Is Campaign Measurement slowly becoming a farce?

December 10, 2010
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I along with friends in other Analytics companies, work with a number of well known, huge retail chains. And campaign (especially Direct Mailers) design and measurement is one of the most regular type of projects we do. There is a common theme across all these retailers – they will ask for something quick (make it extra, unreasonably quick!) when it comes to the target audience selection, and when the time for measurement comes up they will ask us to do a number of things that will eventually lead to the numbers or results they want to see.

 

I along with friends in other Analytics companies, work with a number of well known, huge retail chains. And campaign (especially Direct Mailers) design and measurement is one of the most regular type of projects we do. There is a common theme across all these retailers – they will ask for something quick (make it extra, unreasonably quick!) when it comes to the target audience selection, and when the time for measurement comes up they will ask us to do a number of things that will eventually lead to the numbers or results they want to see.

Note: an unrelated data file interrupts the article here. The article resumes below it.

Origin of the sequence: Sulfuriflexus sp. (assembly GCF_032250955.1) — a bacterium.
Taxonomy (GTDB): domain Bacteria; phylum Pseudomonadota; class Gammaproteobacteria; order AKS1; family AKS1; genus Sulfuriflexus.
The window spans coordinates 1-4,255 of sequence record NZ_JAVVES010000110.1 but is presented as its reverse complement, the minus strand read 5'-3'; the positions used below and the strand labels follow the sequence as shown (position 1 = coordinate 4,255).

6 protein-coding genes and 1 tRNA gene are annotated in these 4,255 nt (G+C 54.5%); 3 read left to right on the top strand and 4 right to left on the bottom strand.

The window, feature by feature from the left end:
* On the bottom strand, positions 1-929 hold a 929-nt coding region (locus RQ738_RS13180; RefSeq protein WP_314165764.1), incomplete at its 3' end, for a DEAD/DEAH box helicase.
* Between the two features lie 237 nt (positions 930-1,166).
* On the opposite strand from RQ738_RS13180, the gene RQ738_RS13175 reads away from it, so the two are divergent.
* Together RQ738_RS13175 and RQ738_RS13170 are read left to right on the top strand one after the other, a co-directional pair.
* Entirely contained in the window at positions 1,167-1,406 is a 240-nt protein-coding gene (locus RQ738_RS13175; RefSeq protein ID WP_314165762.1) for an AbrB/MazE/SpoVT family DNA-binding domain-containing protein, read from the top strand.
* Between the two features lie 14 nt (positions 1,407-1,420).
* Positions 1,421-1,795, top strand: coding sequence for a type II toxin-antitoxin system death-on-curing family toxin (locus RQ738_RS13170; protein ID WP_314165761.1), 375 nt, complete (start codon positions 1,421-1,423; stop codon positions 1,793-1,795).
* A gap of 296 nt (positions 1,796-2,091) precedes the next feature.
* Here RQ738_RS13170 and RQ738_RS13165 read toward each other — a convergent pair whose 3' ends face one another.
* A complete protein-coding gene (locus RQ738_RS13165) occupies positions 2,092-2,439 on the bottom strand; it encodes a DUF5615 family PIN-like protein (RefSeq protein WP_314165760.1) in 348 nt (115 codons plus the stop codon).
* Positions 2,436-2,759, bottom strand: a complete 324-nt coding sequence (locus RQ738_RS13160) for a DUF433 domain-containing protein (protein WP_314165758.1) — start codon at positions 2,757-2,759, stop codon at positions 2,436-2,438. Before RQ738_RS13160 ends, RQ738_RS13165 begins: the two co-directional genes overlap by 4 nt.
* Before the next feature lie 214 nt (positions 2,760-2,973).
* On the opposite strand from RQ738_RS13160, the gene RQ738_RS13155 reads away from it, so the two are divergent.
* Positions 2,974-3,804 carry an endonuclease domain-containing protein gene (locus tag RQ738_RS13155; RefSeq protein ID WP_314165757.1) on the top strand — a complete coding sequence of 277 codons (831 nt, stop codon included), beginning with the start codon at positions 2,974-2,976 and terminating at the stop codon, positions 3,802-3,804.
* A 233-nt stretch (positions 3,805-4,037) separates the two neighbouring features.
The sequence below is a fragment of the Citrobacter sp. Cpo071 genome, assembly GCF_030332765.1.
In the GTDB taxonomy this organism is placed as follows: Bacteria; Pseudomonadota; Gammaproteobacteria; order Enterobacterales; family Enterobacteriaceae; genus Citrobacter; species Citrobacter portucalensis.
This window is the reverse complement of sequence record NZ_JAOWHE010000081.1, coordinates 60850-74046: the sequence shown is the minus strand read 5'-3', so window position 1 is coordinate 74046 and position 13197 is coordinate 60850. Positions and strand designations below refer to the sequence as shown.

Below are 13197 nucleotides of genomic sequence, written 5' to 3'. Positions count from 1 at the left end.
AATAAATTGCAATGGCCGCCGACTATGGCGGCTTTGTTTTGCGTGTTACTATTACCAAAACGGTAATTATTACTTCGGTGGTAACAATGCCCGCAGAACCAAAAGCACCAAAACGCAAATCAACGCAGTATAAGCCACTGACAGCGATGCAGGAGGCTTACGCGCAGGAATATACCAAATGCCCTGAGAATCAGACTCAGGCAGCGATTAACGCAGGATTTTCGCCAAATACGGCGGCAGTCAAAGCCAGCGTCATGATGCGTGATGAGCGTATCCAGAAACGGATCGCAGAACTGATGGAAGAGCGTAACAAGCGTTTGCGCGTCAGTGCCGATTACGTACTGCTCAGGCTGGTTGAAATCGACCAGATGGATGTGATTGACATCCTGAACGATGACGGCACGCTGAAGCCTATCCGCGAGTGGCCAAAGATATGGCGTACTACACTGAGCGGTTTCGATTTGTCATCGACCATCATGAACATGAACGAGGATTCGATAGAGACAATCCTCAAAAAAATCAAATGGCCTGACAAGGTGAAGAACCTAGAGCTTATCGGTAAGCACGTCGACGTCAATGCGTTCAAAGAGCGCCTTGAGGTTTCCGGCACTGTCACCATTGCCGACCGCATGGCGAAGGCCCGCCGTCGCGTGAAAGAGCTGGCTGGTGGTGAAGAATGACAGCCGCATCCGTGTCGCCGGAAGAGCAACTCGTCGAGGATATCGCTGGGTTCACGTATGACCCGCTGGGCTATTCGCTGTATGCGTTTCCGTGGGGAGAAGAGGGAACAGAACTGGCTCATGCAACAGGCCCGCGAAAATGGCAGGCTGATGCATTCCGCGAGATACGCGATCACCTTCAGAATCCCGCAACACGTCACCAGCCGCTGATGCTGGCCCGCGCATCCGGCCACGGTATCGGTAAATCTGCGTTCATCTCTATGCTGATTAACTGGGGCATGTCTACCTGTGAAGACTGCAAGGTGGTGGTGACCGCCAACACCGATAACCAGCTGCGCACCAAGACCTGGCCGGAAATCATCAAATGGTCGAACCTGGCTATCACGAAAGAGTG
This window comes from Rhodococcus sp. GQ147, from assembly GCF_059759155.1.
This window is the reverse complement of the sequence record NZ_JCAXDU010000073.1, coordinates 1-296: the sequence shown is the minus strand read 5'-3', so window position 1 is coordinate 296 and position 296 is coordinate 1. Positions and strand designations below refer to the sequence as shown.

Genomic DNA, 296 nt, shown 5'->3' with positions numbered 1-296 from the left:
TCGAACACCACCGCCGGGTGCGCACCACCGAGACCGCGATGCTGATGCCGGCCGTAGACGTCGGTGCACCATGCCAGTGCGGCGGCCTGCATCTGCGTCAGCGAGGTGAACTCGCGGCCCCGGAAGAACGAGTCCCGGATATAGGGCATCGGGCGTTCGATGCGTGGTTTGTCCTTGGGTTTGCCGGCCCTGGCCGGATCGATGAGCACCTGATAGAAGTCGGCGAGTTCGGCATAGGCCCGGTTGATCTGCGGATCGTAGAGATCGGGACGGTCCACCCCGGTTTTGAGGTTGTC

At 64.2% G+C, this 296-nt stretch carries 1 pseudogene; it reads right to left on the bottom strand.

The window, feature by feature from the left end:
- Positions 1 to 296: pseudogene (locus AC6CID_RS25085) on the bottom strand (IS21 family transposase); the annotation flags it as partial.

Below are a few of their requests or their logic for doing things in a certain way:

1. Build a response model on a previous similar campaign (using logictic regression or decision tree) within a week.

2. Select customers based on a criteria. From this population, you randomly sample and assign customers in 2 groups – Test and Control. Now, why in the world would want do a 1 sample test on this? What is the logic behind using numbers from the Control group as the population numbers?

3. Why should someone treat outliers (read as very high positive RFM values) in the Control group only? The client’s logic is very simple – when customers who haven’t been contacted shop like crazy, they are clearly outliers. But when customers in the test group do the same thing, it’s all because of the message or campaign!

 

We all do our best to educate them on the techniques or question any flaws in their logic but not all clients are the same. Not everyone accepts mistakes or appreciates feedback. And a few of them are so stuck with their qualifications and designations that questioning their request or logic is simply impossible.

 

How do you talk to these clients? How do you say that something is simply wrong or inapprorpiate?